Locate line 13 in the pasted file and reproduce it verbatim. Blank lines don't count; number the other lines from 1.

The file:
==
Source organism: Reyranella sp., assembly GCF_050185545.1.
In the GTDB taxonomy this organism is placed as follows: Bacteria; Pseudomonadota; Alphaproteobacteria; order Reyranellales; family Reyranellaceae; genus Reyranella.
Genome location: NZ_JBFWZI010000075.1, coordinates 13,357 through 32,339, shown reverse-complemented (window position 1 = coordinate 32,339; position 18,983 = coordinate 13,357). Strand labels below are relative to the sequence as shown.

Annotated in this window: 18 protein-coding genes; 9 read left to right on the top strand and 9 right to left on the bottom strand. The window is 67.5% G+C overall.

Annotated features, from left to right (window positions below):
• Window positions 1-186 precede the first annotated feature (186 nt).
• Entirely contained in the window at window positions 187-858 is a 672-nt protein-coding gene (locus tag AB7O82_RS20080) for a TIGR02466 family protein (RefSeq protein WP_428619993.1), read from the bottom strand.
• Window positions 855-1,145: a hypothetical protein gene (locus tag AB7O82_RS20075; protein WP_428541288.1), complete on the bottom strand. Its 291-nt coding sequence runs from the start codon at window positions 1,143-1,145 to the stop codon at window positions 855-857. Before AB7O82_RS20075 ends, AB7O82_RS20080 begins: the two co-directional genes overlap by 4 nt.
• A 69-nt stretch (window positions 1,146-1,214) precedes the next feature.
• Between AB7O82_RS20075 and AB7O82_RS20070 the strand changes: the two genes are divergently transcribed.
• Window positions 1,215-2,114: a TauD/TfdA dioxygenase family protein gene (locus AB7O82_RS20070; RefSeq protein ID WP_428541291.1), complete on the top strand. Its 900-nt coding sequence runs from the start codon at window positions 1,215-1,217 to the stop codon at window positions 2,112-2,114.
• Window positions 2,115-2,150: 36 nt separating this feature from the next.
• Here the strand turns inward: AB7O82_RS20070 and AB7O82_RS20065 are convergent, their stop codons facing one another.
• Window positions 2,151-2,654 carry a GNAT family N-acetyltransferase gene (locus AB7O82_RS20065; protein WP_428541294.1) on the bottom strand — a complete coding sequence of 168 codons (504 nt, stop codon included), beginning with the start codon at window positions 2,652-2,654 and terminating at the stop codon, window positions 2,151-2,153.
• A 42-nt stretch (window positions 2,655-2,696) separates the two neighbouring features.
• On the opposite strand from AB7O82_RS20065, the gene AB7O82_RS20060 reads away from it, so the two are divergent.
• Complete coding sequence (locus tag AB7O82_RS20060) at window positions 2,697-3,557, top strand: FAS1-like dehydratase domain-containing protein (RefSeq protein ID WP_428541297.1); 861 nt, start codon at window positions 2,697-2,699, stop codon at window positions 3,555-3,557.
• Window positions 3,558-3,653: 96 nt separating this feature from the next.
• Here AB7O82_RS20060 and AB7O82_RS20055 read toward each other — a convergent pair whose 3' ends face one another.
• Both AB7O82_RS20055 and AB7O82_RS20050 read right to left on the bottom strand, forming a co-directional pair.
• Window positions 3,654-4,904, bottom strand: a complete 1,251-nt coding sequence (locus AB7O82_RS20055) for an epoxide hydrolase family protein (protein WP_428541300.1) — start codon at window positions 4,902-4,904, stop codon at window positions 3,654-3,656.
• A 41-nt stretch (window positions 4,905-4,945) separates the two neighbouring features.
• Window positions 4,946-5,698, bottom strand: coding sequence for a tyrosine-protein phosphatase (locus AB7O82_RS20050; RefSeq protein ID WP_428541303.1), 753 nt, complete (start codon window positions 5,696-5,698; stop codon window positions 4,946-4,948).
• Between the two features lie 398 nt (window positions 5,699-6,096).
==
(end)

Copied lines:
• Here the strand turns inward: AB7O82_RS20070 and AB7O82_RS20065 are convergent, their stop codons facing one another.